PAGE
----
Our NavNet 3D black box began showing screen anomalies the night before we arrived in Reunion and blue-screened as we neared the dock, reporting an nv4_disp device driver problem. This is an Nvidia device driver–almost certainly we have a hardware problem. NavNet 3D is a Windows XP Embedded device, so we don’t have direct access to the operating system. We tried booting up in Safe Mode, but that blue-screened as well. We tried booting up in VGA mode and that hung. James created a Linux boot partition on a USB jump drive and we booted it up on that, mounted the Windows drive and renamed the faulty device driver in the hope that Windows would use the default Microsoft driver as a fall-back. That hung as well. From Linux booted off the USB, James was able to run graphics and system memory tests and unfortunately they are fine. It’s very probably we have a faulty graphics card.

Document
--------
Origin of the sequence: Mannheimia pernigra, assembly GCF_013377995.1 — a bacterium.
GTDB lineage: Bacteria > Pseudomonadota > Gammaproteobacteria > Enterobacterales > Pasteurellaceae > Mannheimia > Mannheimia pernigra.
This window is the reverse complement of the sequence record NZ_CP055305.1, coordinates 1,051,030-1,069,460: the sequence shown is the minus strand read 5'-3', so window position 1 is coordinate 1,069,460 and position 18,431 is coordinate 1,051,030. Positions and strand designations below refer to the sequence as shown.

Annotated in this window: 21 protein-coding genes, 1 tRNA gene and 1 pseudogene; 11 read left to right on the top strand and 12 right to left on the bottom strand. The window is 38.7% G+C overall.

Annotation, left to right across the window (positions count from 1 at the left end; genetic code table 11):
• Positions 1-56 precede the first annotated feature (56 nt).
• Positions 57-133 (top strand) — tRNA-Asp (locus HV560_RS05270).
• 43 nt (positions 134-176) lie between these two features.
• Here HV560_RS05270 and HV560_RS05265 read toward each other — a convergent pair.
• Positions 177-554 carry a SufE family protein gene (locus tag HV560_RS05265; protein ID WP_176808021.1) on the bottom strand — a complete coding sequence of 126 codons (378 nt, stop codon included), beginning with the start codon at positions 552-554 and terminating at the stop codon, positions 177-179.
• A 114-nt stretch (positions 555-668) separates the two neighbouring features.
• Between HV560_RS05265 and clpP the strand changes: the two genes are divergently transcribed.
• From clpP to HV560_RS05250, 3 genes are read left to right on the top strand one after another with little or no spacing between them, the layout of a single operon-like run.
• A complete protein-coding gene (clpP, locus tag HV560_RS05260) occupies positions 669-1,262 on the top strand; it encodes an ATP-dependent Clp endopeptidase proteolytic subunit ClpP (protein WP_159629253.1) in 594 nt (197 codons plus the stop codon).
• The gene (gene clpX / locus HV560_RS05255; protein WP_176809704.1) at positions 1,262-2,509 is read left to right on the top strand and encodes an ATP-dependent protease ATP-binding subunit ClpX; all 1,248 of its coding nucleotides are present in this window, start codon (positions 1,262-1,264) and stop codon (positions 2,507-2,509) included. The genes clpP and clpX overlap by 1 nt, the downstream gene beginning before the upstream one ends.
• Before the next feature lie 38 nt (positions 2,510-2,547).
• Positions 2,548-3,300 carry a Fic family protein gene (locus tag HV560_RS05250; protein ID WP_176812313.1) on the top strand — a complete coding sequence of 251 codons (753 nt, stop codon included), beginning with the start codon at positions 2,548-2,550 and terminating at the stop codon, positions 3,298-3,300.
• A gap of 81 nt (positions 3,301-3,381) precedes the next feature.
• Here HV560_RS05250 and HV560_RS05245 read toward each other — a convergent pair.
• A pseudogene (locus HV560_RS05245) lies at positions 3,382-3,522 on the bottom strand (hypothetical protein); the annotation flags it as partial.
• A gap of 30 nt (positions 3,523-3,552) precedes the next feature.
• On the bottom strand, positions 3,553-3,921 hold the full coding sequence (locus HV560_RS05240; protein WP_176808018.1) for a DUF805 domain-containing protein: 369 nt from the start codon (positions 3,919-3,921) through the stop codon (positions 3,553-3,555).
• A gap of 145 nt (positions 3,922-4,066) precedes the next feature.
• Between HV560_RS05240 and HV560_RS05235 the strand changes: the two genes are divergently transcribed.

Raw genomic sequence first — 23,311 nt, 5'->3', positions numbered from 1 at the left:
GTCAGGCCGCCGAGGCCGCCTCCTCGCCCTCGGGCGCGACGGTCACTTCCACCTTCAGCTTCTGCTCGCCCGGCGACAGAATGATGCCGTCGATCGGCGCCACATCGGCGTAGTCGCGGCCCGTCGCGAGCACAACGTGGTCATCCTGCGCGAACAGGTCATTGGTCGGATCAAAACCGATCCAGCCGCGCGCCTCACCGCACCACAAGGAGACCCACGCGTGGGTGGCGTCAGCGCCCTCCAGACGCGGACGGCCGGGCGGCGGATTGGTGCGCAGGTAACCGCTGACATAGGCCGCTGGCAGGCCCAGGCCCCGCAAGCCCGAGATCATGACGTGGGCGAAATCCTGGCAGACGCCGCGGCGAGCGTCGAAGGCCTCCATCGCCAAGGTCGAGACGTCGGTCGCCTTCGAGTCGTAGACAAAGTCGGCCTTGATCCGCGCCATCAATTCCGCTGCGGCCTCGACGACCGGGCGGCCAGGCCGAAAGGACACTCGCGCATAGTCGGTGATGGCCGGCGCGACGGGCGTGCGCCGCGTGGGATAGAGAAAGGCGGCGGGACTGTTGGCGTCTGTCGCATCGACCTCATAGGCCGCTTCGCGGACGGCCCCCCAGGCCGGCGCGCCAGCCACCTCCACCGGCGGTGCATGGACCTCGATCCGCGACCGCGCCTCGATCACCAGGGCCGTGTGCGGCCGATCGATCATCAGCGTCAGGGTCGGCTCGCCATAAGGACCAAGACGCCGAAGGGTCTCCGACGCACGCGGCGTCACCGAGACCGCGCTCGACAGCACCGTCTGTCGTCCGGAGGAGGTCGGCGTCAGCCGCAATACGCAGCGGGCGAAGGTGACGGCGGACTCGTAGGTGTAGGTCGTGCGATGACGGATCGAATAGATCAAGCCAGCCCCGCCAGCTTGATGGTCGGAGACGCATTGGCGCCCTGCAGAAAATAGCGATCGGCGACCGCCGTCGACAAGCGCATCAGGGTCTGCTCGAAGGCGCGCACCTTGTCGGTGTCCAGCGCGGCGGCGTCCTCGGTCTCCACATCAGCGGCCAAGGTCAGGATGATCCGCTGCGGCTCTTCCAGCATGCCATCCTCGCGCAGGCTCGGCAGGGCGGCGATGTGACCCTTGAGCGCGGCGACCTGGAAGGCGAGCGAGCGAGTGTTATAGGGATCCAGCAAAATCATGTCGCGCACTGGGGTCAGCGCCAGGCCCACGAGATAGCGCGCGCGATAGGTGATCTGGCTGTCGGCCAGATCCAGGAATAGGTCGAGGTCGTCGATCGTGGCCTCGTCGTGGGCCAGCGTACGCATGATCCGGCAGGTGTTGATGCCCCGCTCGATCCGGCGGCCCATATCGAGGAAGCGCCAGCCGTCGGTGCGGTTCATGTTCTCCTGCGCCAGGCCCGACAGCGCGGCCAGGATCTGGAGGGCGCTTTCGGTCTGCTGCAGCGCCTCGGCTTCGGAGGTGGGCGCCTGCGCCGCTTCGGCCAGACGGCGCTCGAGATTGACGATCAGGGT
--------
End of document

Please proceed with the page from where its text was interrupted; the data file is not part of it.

The graphics card is an Elsa Gladiac 776 GS 256MB. It went out of production around 2006, so finding a replacement on the small island of Reunion wasn’t likely.
We went to Plug n Play, a Le Port-based computer store, in an attempt to buy a low-voltage relay for another project. It turns out Plug n Play is a boutique computer builder focused on exotic, liquid-cooled gaming systems. Their systems are beautiful to look at and can run north of 5 GHz. They don’t stock the electrical components we were after, but pointed us towards a local supplier, Max Electronique, who did. Since the Plug n Play staff know graphics systems incredibly well, we asked about the Elsa Gladiac 776 GS that we need. Of course the adapters they sell are far higher performing and weren’t built a decade ago, but they got on the phone to help us and found a local server sales and service company that might have a compatible graphics adapter. Hopefully they find sucess in their used parts bin.